HUMR5130 – Introduction to the History, Philosophy and Politics of Human Rights

Schedule, syllabus and examination date

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Course content

New course code starting from the fallsemester 2011 - please see the website for HUMR5131 – Human Rights in History, Philosophy and Politics (the course now gives 10 credits).

This course provides an introduction to the history, philosophy and politics of human rights, beginning with a brief presentation of the pre-history and the modern development of international human rights. Second, you will examine the concept of universal human rights and justifications and criticisms of human rights in general. Next, you will study political and philosophical debates about the soundness of specific human rights norms. You will also examine the status, roles, and uses of human rights in international relations and the issue of promoting human rights across borders and grounding human rights in different normative traditions.

Learning outcome

This course will, successfully completed, provide you with a good understanding of basic conceptual features of modern human rights, including standard justifications and criticisms, of the relationships between human rights and comprehensive moral and political doctrines, and of how they relate to moral and cultural relativism. You will understand the complex, dynamic, and sometimes ambiguous ways human rights promotion operate in transnational, international, and domestic contexts.


Students who are admitted to study programmes at UiO must each semester register which courses and exams they wish to sign up for in Studentweb.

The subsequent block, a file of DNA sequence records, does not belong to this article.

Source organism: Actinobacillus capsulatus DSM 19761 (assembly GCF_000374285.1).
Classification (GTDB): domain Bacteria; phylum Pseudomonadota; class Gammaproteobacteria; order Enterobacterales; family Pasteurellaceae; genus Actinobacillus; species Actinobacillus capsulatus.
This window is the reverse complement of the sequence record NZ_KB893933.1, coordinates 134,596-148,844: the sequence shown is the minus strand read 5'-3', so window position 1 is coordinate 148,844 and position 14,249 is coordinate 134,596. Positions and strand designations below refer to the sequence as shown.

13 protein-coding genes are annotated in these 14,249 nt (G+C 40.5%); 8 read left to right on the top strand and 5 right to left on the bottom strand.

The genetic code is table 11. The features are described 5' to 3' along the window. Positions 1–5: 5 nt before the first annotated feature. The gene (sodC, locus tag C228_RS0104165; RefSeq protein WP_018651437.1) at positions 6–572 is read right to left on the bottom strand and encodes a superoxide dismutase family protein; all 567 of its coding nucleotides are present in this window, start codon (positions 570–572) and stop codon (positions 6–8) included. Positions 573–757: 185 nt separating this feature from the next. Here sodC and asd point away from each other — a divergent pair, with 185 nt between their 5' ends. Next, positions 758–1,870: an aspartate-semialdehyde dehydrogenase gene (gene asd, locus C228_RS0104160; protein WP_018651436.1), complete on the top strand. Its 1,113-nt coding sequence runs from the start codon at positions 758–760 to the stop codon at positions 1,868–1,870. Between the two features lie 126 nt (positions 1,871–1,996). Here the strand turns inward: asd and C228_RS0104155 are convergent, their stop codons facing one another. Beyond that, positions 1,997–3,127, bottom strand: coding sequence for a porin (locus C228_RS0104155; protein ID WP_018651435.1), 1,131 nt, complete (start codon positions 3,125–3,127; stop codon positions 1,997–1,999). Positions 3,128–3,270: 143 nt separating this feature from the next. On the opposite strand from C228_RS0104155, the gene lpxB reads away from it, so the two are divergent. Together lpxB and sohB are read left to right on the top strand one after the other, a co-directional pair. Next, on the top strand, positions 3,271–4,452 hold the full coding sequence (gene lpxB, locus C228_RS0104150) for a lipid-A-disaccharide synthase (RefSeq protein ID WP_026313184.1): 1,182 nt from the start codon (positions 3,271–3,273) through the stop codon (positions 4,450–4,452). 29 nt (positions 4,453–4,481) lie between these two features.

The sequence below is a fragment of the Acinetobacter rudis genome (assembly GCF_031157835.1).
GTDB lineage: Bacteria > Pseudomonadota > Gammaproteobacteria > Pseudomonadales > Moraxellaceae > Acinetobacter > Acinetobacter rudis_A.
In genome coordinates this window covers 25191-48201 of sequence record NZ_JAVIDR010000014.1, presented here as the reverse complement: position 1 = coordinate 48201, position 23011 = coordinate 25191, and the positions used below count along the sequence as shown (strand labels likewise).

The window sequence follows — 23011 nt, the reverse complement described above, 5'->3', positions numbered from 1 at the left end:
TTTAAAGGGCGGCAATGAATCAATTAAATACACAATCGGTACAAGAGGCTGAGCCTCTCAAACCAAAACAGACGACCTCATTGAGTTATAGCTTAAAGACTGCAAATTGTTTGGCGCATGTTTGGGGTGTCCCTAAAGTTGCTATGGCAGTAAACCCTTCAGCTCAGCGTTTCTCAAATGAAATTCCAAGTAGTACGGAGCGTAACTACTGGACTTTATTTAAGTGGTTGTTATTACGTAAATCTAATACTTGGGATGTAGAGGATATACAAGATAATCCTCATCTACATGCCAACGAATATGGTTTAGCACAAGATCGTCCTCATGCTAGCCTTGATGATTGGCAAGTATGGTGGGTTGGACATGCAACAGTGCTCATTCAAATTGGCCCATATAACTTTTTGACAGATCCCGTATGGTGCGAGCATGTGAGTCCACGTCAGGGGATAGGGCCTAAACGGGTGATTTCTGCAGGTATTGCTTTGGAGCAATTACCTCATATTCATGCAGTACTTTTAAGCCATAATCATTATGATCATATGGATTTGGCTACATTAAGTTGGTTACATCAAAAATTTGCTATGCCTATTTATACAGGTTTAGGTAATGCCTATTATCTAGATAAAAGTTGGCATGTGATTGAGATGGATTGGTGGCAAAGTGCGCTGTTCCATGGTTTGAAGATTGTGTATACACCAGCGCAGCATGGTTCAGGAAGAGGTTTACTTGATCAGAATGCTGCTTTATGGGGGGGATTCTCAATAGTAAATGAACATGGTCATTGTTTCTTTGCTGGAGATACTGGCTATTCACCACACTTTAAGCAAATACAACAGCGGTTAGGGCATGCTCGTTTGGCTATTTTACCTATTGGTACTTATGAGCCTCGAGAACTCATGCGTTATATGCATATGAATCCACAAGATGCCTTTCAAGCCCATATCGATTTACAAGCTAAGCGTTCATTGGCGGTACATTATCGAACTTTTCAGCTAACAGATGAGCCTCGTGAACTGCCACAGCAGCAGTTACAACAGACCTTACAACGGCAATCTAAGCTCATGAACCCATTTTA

If you are not already enrolled as a student at UiO, please see our information about admission requirements and procedures.

You may register for this course if you have admission to a Master's programme at UiO, or the Law faculty's exchange-programme. All applicants must fill the formal prerequisites.
Priority is given to students on the Master of Philosophy programme in the Theory and Practice of Human Rights.


Recommended previous knowledge

Students with no background in human rights studies are strongly advised to prepare in advance the recommended readings.


Lectures and seminars with active student participation.


Examination consists of two parts: A mid-term essay and a 4 hours written examination at the end of the term.
The mid-term essay counts 30% of the grade, the 4-hours written examination counts 70% of the grade. Students who fail or do not deliver the mid-term essay will not be allowed to take the written examination.
The mid-term essay should not exceed 10 pages.

In case of retake, a candidate must retake both examinations, even if the candidate has successfully passed one of the examinations.

Please note that if a student wish to file an appeal in only one of the examinations, both examinations will automatically undergo a regrading.

Use of sources and rules for citing.

Be sure that you are familiar with the use of sources and the rules for citing/quoting from others’ work
UiO uses a plagiarism checking tool as one of several instruments for detecting suspicion of cheating and attempted cheating.

Examination support material

Auxiliary materials allowed during examinations for courses taught in English.

Recommended/Special Material

Language of examination


Grading scale

Grades are awarded on a scale from A to F, where A is the best grade and F is a fail. Read more about the grading system.

Explanations and appeals

Resit an examination

Withdrawal from an examination

A student can sit for this exam up to 3 times. If a student wishes to withdraw from the exam, s/he must do this in StudentWeb at least two weeks prior to the first day of the exam. Failure to do so will be counted as one of the three opportunities to sit for the exam.
A study programme may have rules that further limit the number of times a student may re-take this exam. In such instances the rules of the study programme will have priority.

Special examination arrangements

Application form, deadline and requirements for special examination arrangements.

Please se Detailed regulations for the Faculty of Law, Chapter 3 regarding application, responsibilities and special measures.


The course is subject to continuous evaluation. At regular intervals we also ask students to participate in a more comprehensive evaluation.

Facts about this course






Spring 2011

Spring 2009


Spring 2011

Teaching language